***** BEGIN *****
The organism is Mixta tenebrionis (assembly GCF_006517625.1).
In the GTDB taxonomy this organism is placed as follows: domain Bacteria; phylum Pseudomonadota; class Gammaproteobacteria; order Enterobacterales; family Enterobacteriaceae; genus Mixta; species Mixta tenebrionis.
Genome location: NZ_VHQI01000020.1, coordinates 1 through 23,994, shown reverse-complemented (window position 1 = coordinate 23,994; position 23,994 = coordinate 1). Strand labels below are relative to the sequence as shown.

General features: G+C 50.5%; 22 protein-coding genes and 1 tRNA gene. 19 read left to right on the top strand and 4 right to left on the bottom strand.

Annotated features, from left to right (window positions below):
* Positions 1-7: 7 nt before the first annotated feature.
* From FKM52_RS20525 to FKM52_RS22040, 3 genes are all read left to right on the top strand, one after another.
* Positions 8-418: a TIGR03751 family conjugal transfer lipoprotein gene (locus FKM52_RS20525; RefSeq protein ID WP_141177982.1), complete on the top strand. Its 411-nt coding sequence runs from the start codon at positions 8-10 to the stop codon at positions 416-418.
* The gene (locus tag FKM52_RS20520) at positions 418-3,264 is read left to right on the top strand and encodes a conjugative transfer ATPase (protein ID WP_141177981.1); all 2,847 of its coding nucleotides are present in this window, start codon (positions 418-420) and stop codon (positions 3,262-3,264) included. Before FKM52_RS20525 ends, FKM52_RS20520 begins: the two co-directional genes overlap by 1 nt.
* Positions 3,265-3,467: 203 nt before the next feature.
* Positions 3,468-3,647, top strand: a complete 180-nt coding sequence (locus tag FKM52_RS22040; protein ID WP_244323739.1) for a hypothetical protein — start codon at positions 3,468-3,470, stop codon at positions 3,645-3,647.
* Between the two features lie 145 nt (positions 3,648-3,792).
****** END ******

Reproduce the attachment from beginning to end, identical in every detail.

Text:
The organism is Mixta tenebrionis (assembly GCF_006517625.1).
In the GTDB taxonomy this organism is placed as follows: domain Bacteria; phylum Pseudomonadota; class Gammaproteobacteria; order Enterobacterales; family Enterobacteriaceae; genus Mixta; species Mixta tenebrionis.
Genome location: NZ_VHQI01000020.1, coordinates 1 through 23,994, shown reverse-complemented (window position 1 = coordinate 23,994; position 23,994 = coordinate 1). Strand labels below are relative to the sequence as shown.

General features: G+C 50.5%; 22 protein-coding genes and 1 tRNA gene. 19 read left to right on the top strand and 4 right to left on the bottom strand.

Annotated features, from left to right (window positions below):
* Positions 1-7: 7 nt before the first annotated feature.
* From FKM52_RS20525 to FKM52_RS22040, 3 genes are all read left to right on the top strand, one after another.
* Positions 8-418: a TIGR03751 family conjugal transfer lipoprotein gene (locus FKM52_RS20525; RefSeq protein ID WP_141177982.1), complete on the top strand. Its 411-nt coding sequence runs from the start codon at positions 8-10 to the stop codon at positions 416-418.
* The gene (locus tag FKM52_RS20520) at positions 418-3,264 is read left to right on the top strand and encodes a conjugative transfer ATPase (protein ID WP_141177981.1); all 2,847 of its coding nucleotides are present in this window, start codon (positions 418-420) and stop codon (positions 3,262-3,264) included. Before FKM52_RS20525 ends, FKM52_RS20520 begins: the two co-directional genes overlap by 1 nt.
* Positions 3,265-3,467: 203 nt before the next feature.
* Positions 3,468-3,647, top strand: a complete 180-nt coding sequence (locus tag FKM52_RS22040; protein ID WP_244323739.1) for a hypothetical protein — start codon at positions 3,468-3,470, stop codon at positions 3,645-3,647.
* Between the two features lie 145 nt (positions 3,648-3,792).